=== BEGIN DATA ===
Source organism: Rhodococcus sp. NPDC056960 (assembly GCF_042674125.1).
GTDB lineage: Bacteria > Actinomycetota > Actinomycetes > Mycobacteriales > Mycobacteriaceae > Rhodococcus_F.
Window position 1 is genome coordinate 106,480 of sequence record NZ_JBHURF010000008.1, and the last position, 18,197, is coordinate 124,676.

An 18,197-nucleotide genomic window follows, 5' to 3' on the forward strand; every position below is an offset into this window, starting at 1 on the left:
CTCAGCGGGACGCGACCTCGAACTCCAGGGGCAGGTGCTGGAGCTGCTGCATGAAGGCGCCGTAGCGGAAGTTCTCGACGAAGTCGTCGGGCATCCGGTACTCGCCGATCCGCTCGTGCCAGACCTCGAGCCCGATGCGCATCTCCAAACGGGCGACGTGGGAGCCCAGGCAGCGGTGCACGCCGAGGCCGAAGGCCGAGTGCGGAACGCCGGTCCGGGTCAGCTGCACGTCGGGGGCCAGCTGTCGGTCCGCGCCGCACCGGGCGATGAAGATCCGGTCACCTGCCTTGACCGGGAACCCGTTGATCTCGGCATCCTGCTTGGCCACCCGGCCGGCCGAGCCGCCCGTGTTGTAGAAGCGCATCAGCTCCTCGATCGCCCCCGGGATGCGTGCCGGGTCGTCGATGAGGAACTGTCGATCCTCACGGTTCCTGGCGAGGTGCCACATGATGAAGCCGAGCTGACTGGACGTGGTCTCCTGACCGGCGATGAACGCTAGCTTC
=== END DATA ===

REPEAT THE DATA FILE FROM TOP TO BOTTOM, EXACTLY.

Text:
Source organism: Rhodococcus sp. NPDC056960 (assembly GCF_042674125.1).
GTDB lineage: Bacteria > Actinomycetota > Actinomycetes > Mycobacteriales > Mycobacteriaceae > Rhodococcus_F.
Window position 1 is genome coordinate 106,480 of sequence record NZ_JBHURF010000008.1, and the last position, 18,197, is coordinate 124,676.

An 18,197-nucleotide genomic window follows, 5' to 3' on the forward strand; every position below is an offset into this window, starting at 1 on the left:
CTCAGCGGGACGCGACCTCGAACTCCAGGGGCAGGTGCTGGAGCTGCTGCATGAAGGCGCCGTAGCGGAAGTTCTCGACGAAGTCGTCGGGCATCCGGTACTCGCCGATCCGCTCGTGCCAGACCTCGAGCCCGATGCGCATCTCCAAACGGGCGACGTGGGAGCCCAGGCAGCGGTGCACGCCGAGGCCGAAGGCCGAGTGCGGAACGCCGGTCCGGGTCAGCTGCACGTCGGGGGCCAGCTGTCGGTCCGCGCCGCACCGGGCGATGAAGATCCGGTCACCTGCCTTGACCGGGAACCCGTTGATCTCGGCATCCTGCTTGGCCACCCGGCCGGCCGAGCCGCCCGTGTTGTAGAAGCGCATCAGCTCCTCGATCGCCCCCGGGATGCGTGCCGGGTCGTCGATGAGGAACTGTCGATCCTCACGGTTCCTGGCGAGGTGCCACATGATGAAGCCGAGCTGACTGGACGTGGTCTCCTGACCGGCGATGAACGCTAGCTTC